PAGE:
Keys Key, plastic, silicon, glove, table, wood. 2016

Key, plastic, silicon, glove, table, wood.

On a wall, 15 keys are aligned. On a table in front of the wall, 14 mold are aligned in between each and every keys. The first key on the left refers to the original. The second key was made out of a mold of the first one. The third key was made out of the a mold of the second one, and so on. On the floor next to the table, remains of the process are left to see.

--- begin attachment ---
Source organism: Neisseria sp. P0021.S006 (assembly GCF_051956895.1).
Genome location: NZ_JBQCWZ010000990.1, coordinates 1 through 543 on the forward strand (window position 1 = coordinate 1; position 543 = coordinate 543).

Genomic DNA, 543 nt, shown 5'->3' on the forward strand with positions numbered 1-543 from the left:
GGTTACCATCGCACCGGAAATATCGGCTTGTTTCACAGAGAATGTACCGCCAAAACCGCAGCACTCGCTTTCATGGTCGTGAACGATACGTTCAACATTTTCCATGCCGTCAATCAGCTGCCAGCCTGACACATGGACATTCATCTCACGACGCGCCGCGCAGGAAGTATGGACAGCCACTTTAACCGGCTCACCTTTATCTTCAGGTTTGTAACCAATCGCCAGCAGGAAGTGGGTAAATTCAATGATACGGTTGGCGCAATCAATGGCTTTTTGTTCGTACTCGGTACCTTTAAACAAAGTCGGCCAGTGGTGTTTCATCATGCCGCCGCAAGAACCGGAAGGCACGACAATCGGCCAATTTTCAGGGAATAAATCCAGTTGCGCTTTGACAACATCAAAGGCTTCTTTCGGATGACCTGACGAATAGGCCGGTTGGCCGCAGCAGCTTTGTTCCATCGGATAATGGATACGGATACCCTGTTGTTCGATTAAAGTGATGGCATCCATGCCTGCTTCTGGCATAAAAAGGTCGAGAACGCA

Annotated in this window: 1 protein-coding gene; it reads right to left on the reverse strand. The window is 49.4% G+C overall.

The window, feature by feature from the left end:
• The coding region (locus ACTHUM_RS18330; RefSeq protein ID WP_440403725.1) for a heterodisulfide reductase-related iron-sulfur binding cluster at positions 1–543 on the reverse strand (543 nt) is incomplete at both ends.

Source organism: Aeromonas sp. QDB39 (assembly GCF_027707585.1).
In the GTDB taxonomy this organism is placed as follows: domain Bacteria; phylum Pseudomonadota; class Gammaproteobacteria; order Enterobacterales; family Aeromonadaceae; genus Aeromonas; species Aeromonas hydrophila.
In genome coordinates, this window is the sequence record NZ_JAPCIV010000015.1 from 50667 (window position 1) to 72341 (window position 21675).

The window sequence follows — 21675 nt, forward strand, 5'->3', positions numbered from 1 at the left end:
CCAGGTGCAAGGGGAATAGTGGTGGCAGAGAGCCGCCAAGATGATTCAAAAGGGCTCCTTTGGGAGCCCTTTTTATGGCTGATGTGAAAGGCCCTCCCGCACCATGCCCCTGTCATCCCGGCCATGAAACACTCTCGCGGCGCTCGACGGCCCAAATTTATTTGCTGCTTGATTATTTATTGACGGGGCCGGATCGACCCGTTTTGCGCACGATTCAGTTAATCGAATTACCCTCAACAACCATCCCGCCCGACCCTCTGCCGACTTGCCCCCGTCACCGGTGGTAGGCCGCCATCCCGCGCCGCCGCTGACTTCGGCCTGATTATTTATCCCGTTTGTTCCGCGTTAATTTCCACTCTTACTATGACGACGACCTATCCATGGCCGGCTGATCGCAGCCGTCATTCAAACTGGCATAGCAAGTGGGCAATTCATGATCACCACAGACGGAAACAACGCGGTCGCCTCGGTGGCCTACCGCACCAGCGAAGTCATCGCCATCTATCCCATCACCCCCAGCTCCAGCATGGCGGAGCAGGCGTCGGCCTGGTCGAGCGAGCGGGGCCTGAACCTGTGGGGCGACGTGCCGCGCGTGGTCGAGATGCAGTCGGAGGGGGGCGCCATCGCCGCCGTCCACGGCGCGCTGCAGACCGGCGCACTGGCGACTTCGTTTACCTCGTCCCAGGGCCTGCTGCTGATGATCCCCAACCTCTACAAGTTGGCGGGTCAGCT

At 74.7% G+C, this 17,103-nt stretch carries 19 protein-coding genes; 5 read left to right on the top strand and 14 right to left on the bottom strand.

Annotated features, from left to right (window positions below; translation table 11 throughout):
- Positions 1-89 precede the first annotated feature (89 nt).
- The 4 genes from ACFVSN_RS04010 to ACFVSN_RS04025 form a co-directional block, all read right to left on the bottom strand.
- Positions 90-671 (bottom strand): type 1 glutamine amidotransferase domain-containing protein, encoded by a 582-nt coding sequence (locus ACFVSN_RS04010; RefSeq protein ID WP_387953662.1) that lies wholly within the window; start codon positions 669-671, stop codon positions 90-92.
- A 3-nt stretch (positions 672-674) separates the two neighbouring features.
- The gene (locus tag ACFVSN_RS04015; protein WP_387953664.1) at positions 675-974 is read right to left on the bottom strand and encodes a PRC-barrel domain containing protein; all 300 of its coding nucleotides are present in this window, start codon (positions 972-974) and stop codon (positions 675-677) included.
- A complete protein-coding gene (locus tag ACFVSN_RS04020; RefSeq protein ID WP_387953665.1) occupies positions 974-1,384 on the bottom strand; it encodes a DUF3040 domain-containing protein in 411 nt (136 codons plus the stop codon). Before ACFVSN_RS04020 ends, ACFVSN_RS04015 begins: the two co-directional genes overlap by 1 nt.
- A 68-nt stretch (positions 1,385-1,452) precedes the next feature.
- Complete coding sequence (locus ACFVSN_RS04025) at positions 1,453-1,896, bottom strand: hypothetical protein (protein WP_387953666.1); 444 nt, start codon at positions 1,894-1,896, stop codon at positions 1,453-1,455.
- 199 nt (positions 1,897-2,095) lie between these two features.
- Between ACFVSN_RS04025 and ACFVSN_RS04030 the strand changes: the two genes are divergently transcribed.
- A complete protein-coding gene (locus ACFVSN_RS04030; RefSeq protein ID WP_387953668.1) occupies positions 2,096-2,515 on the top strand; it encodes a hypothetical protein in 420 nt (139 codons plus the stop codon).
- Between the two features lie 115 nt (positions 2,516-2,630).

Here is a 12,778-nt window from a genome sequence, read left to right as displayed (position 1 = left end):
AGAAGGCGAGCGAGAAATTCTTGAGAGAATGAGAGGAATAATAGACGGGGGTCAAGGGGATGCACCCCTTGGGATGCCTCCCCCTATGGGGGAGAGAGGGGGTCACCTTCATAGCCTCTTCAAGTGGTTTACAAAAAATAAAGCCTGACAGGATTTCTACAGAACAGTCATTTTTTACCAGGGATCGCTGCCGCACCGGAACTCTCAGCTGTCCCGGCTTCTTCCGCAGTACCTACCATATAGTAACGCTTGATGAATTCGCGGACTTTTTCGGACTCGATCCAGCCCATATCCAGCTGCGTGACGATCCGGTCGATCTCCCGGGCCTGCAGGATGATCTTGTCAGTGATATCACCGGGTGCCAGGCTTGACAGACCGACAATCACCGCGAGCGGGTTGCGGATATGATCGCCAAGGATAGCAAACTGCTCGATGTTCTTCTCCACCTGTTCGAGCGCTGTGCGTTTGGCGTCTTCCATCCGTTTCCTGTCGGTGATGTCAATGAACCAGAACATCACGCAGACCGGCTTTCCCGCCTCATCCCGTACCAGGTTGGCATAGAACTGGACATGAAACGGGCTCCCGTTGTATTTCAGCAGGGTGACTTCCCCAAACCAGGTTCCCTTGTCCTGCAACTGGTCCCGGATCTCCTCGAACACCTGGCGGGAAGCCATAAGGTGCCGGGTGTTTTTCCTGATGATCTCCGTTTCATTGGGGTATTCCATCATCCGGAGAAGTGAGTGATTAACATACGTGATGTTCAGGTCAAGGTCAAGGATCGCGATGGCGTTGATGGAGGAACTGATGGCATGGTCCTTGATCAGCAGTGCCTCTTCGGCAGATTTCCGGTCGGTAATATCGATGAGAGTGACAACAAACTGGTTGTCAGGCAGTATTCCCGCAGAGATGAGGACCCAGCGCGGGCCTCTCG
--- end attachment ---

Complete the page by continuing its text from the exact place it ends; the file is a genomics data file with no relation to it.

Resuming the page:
With this work I want to engage a reflection on the value of uniqueness and the status of the art object in the digital age. In 2016, notions of original and copies are changed. The ease to create seemingly identical objects and the digitalization of the media have lead to the lost of the original. This installation explores not only the concept of the artist as laborer but labor itself newly seen as a form of degradation. Keys tempts to challenge the spectator to see degradation as an enrichment process leaving him to acknowledge the labor behind repetitive reproduction. Degradation is beautiful. Because the more it’s degraded, the more it’s processed. Then, degradation creates uniqueness. Each of the 15 objects in this work are unique, and their uniqueness relates to each others. Degradation, here, is only the physical translation of the artist’s labor.